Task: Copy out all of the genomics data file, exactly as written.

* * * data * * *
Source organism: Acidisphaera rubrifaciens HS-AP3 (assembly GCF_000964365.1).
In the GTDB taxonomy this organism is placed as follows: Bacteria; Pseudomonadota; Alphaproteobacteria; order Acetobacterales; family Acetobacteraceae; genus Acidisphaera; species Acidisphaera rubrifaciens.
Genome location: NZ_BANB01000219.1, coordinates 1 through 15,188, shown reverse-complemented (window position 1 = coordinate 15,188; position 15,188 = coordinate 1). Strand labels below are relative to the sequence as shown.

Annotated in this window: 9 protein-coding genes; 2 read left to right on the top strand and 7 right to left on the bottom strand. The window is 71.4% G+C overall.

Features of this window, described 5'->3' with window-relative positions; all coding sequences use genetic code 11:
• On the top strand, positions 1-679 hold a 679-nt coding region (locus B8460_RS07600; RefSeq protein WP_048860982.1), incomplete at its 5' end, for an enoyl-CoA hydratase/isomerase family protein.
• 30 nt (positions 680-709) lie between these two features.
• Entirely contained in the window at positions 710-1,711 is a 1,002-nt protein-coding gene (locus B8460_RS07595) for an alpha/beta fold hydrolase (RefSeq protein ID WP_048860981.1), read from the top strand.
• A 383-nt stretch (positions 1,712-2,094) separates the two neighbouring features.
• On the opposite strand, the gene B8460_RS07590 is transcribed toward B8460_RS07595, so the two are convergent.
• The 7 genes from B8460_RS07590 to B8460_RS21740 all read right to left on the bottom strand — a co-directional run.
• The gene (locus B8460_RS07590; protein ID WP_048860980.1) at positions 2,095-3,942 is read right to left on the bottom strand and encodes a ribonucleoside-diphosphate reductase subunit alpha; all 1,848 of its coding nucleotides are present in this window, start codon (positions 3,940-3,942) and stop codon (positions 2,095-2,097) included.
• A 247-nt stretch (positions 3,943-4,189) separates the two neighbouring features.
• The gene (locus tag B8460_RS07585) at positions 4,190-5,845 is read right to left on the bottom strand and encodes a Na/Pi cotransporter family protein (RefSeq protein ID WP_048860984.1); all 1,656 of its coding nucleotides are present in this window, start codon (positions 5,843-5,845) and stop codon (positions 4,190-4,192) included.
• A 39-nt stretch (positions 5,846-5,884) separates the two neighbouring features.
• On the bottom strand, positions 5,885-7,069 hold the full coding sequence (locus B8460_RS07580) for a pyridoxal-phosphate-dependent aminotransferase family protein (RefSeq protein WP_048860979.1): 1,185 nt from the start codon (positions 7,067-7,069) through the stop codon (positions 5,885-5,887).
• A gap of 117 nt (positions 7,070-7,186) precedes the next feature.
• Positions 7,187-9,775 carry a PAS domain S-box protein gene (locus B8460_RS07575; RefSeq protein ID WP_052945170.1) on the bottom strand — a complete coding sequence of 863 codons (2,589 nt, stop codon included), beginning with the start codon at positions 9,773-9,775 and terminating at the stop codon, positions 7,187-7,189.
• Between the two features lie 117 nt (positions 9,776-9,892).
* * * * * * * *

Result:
Source organism: Acidisphaera rubrifaciens HS-AP3 (assembly GCF_000964365.1).
In the GTDB taxonomy this organism is placed as follows: Bacteria; Pseudomonadota; Alphaproteobacteria; order Acetobacterales; family Acetobacteraceae; genus Acidisphaera; species Acidisphaera rubrifaciens.
Genome location: NZ_BANB01000219.1, coordinates 1 through 15,188, shown reverse-complemented (window position 1 = coordinate 15,188; position 15,188 = coordinate 1). Strand labels below are relative to the sequence as shown.

Annotated in this window: 9 protein-coding genes; 2 read left to right on the top strand and 7 right to left on the bottom strand. The window is 71.4% G+C overall.

Features of this window, described 5'->3' with window-relative positions; all coding sequences use genetic code 11:
• On the top strand, positions 1-679 hold a 679-nt coding region (locus B8460_RS07600; RefSeq protein WP_048860982.1), incomplete at its 5' end, for an enoyl-CoA hydratase/isomerase family protein.
• 30 nt (positions 680-709) lie between these two features.
• Entirely contained in the window at positions 710-1,711 is a 1,002-nt protein-coding gene (locus B8460_RS07595) for an alpha/beta fold hydrolase (RefSeq protein ID WP_048860981.1), read from the top strand.
• A 383-nt stretch (positions 1,712-2,094) separates the two neighbouring features.
• On the opposite strand, the gene B8460_RS07590 is transcribed toward B8460_RS07595, so the two are convergent.
• The 7 genes from B8460_RS07590 to B8460_RS21740 all read right to left on the bottom strand — a co-directional run.
• The gene (locus B8460_RS07590; protein ID WP_048860980.1) at positions 2,095-3,942 is read right to left on the bottom strand and encodes a ribonucleoside-diphosphate reductase subunit alpha; all 1,848 of its coding nucleotides are present in this window, start codon (positions 3,940-3,942) and stop codon (positions 2,095-2,097) included.
• A 247-nt stretch (positions 3,943-4,189) separates the two neighbouring features.
• The gene (locus tag B8460_RS07585) at positions 4,190-5,845 is read right to left on the bottom strand and encodes a Na/Pi cotransporter family protein (RefSeq protein ID WP_048860984.1); all 1,656 of its coding nucleotides are present in this window, start codon (positions 5,843-5,845) and stop codon (positions 4,190-4,192) included.
• A 39-nt stretch (positions 5,846-5,884) separates the two neighbouring features.
• On the bottom strand, positions 5,885-7,069 hold the full coding sequence (locus B8460_RS07580) for a pyridoxal-phosphate-dependent aminotransferase family protein (RefSeq protein WP_048860979.1): 1,185 nt from the start codon (positions 7,067-7,069) through the stop codon (positions 5,885-5,887).
• A gap of 117 nt (positions 7,070-7,186) precedes the next feature.
• Positions 7,187-9,775 carry a PAS domain S-box protein gene (locus B8460_RS07575; RefSeq protein ID WP_052945170.1) on the bottom strand — a complete coding sequence of 863 codons (2,589 nt, stop codon included), beginning with the start codon at positions 9,773-9,775 and terminating at the stop codon, positions 7,187-7,189.
• Between the two features lie 117 nt (positions 9,776-9,892).